A few months ago, I blogged about the considerable evidence of gender discrimination and sexual harassment in the medical profession. Here, I turn to the persistent racial and ethnic disparities among physicians. Like gender disparities, racial and ethnic disparities in medicine manifest in multiple forms—in pay, promotions, and harassment from colleagues and patients.
A growing body of evidence suggests that black, Latino, and Asian physicians make considerably less than their white counterparts. A 2016 study published in the BMJ found in the 2010-13 period, “white male physicians had an adjusted median annual income of $253 042 . . . compared with $188 230 . . . for black male physicians.” Similarly, according to Medscape's 2018 Physician Compensation Survey, black, Latino, and Asian physicians earn $50,000, $30,000, and $15,000 less than their white counterparts, respectively.
Studies have found similar disparities in promotions. A 2010 literature review describes a number of studies from the late 1990s and early 2000s, which show that black, Latino, and Native American physicians in academic medicine are less likely to receive promotions than their white counterparts. More recent articles in the American Journal of Public Health (2012) and in Academic Medicine (2018) report similar results, as does a recent survey of Emergency Medicine doctors.
Unsurprisingly, minority medical students and faculty members report experiencing discrimination during their careers. A 2004 survey of 1,979 full-time medical school faculty members, found that 48% of underrepresented minority respondents and 26% of non-underrepresented minority respondents “reported experiencing racial/ethnic discrimination by a superior or colleague.” Similarly, a 2009 physician survey found that 71% of black respondents, 63% of other race respondents, 45% of Asian respondents, and 27% of Latino respondents reported experiencing “racial/ethnic discrimination sometimes, often, or very often over their professional careers.” Moreover, between one-fifth and one-quarter of the physicians who self-identified as black, Asian, other race, or Latino “reported at least 1 job turn-over that they attributed to workplace discrimination.” A 2008 interview-based study of black, Latino, and Asian American physicians at the University of California, San Francisco, likewise noted, “Though often subtle, racial discrimination is perceived to occur in and have serious consequences for a career path, research success, and retention in faculty roles.”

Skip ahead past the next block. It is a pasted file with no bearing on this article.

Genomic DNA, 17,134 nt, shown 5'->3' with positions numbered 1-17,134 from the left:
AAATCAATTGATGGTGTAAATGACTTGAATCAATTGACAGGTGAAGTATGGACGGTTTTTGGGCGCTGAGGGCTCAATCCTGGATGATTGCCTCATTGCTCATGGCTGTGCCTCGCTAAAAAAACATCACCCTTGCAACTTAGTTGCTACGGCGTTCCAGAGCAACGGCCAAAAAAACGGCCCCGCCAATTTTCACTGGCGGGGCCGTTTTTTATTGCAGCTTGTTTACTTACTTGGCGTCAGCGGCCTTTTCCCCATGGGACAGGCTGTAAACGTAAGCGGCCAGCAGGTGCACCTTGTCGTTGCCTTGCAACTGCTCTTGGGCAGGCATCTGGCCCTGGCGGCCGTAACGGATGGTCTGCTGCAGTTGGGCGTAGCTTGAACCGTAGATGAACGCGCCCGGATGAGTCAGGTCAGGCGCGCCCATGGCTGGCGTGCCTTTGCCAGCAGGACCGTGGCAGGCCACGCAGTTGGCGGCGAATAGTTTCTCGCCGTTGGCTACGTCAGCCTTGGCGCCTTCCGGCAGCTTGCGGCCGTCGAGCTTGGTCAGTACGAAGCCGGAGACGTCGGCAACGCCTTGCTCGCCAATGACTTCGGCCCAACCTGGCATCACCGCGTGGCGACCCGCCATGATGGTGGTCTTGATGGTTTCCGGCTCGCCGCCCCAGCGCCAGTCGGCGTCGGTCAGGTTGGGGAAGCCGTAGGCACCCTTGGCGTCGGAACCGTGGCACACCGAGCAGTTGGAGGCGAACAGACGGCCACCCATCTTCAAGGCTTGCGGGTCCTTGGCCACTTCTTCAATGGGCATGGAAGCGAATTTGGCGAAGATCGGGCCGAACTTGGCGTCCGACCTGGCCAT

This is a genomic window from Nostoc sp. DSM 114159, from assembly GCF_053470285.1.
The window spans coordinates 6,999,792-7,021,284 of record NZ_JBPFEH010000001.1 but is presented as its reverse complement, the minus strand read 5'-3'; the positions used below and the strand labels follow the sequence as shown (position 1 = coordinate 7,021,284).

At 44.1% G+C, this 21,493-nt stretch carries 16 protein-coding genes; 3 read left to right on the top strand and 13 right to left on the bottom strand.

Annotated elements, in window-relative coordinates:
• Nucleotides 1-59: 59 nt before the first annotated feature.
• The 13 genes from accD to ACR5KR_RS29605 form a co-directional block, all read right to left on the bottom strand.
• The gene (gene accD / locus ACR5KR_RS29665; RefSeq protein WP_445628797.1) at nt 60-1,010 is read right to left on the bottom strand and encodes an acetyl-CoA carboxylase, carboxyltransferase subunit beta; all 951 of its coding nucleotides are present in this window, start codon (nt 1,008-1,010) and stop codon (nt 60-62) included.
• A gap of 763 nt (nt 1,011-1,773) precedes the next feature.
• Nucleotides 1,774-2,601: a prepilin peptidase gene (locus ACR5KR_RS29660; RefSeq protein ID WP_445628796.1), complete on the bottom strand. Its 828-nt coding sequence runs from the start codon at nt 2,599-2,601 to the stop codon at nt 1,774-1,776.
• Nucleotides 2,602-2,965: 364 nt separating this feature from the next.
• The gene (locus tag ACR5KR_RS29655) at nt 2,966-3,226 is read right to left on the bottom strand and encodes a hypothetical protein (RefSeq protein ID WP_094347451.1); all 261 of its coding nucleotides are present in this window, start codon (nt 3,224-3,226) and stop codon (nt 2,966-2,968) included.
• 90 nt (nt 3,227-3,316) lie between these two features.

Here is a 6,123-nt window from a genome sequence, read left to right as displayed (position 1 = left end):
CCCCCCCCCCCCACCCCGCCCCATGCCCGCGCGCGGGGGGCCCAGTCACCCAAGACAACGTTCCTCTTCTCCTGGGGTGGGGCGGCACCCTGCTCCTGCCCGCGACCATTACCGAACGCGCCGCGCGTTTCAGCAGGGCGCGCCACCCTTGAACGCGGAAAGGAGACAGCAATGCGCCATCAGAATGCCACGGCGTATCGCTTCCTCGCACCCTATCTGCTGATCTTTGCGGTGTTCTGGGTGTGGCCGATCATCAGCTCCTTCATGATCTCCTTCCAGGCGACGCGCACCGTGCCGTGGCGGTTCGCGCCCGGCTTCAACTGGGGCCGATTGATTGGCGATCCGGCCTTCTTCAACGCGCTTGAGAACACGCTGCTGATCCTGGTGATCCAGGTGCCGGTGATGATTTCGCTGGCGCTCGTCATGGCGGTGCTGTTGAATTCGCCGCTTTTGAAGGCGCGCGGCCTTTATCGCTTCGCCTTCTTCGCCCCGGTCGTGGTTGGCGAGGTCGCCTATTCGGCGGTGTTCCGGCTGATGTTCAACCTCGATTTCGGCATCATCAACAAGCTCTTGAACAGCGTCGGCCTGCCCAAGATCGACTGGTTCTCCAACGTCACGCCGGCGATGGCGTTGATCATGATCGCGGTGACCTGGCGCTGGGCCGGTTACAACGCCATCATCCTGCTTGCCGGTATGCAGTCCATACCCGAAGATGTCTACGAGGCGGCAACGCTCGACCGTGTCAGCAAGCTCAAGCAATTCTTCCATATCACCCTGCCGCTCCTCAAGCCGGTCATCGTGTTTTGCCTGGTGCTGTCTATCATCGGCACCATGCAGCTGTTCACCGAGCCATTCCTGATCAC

And all too often racism—both from colleagues and patients—is far from subtle. In one recent article, a black female physician shared numerous episodes of overt racism during her medical school training at the University of Virginia. The author told of treating patients wearing confederate flags and being called a “colored girl” by a patient in the presence of attending physicians, who did not rebuke or even acknowledge the patients’ racist conduct or its impact on the author. The author also related that one attending physician referred to a Haitian patient as “Amadou Diallo”–the unarmed Guinean man who was shot and killed by New York City police officers in 1999—and said he would “stick the med student [the author] on him.”
These accounts just scratch the surface of the literature on racial and ethnic disparities in the medical profession. And the literature, in turn, may only scratch the surface of lived experience. But physicians confronting discrimination are not without recourse. Federal, state, and municipal antidiscrimination laws protect minority physicians from discrimination and harassment. Moreover, these laws protect physicians from retaliation for complaining about discriminatory conduct.
Any physician who has suffered discrimination should contact an employment attorney before taking any action. With sound legal advice, physicians can decide how to most effectively address discrimination at their home institution, up to and including filing a discrimination lawsuit. In light of the considerable evidence of racial and ethnic inequality in medicine, it is imperative that all physicians use all the tools at their disposal to stamp out discrimination.
 The study defined underrepresented minorities as “non-Hispanic Black; Mexican American and Puerto Rican Hispanic; Native American or Alaskan Native,” and defined non-underrepresented minorities as “Asian and other Hispanic groups.”